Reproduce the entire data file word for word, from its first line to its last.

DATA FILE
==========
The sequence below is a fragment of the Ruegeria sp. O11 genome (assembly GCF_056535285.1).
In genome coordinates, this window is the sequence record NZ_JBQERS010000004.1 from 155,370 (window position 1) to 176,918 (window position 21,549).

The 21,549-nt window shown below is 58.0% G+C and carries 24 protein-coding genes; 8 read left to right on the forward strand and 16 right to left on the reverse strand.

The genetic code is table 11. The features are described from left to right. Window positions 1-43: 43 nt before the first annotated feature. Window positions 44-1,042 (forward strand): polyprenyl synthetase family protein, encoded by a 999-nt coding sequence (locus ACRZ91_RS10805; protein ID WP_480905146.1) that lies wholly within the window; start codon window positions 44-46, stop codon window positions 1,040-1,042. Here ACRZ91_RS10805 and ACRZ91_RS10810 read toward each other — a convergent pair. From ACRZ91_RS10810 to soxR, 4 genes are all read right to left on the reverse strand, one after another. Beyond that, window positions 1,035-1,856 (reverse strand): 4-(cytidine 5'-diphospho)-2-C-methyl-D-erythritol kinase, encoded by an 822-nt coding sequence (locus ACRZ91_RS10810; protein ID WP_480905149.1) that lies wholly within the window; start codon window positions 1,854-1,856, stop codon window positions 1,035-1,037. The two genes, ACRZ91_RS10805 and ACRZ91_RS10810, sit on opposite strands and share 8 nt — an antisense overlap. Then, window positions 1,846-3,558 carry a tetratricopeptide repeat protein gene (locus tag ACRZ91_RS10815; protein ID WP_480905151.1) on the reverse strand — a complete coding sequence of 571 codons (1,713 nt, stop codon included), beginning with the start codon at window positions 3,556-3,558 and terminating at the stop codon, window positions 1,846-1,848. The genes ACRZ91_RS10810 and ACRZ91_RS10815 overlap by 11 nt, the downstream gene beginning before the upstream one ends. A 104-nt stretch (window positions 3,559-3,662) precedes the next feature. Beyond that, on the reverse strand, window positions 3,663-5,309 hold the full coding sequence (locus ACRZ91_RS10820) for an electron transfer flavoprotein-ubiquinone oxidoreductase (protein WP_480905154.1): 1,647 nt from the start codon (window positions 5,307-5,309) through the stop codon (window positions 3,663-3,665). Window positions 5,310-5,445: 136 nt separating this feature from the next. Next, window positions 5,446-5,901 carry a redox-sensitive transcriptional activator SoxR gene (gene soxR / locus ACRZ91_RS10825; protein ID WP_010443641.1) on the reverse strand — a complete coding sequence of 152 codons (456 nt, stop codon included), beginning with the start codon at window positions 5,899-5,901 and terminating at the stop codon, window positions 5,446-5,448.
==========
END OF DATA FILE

The sequence below is a fragment of the Ruegeria sp. O11 genome (assembly GCF_056535285.1).
In genome coordinates, this window is the sequence record NZ_JBQERS010000004.1 from 155,370 (window position 1) to 176,918 (window position 21,549).

The 21,549-nt window shown below is 58.0% G+C and carries 24 protein-coding genes; 8 read left to right on the forward strand and 16 right to left on the reverse strand.

The genetic code is table 11. The features are described from left to right. Window positions 1-43: 43 nt before the first annotated feature. Window positions 44-1,042 (forward strand): polyprenyl synthetase family protein, encoded by a 999-nt coding sequence (locus ACRZ91_RS10805; protein ID WP_480905146.1) that lies wholly within the window; start codon window positions 44-46, stop codon window positions 1,040-1,042. Here ACRZ91_RS10805 and ACRZ91_RS10810 read toward each other — a convergent pair. From ACRZ91_RS10810 to soxR, 4 genes are all read right to left on the reverse strand, one after another. Beyond that, window positions 1,035-1,856 (reverse strand): 4-(cytidine 5'-diphospho)-2-C-methyl-D-erythritol kinase, encoded by an 822-nt coding sequence (locus ACRZ91_RS10810; protein ID WP_480905149.1) that lies wholly within the window; start codon window positions 1,854-1,856, stop codon window positions 1,035-1,037. The two genes, ACRZ91_RS10805 and ACRZ91_RS10810, sit on opposite strands and share 8 nt — an antisense overlap. Then, window positions 1,846-3,558 carry a tetratricopeptide repeat protein gene (locus tag ACRZ91_RS10815; protein ID WP_480905151.1) on the reverse strand — a complete coding sequence of 571 codons (1,713 nt, stop codon included), beginning with the start codon at window positions 3,556-3,558 and terminating at the stop codon, window positions 1,846-1,848. The genes ACRZ91_RS10810 and ACRZ91_RS10815 overlap by 11 nt, the downstream gene beginning before the upstream one ends. A 104-nt stretch (window positions 3,559-3,662) precedes the next feature. Beyond that, on the reverse strand, window positions 3,663-5,309 hold the full coding sequence (locus ACRZ91_RS10820) for an electron transfer flavoprotein-ubiquinone oxidoreductase (protein WP_480905154.1): 1,647 nt from the start codon (window positions 5,307-5,309) through the stop codon (window positions 3,663-3,665). Window positions 5,310-5,445: 136 nt separating this feature from the next. Next, window positions 5,446-5,901 carry a redox-sensitive transcriptional activator SoxR gene (gene soxR / locus ACRZ91_RS10825; protein ID WP_010443641.1) on the reverse strand — a complete coding sequence of 152 codons (456 nt, stop codon included), beginning with the start codon at window positions 5,899-5,901 and terminating at the stop codon, window positions 5,446-5,448.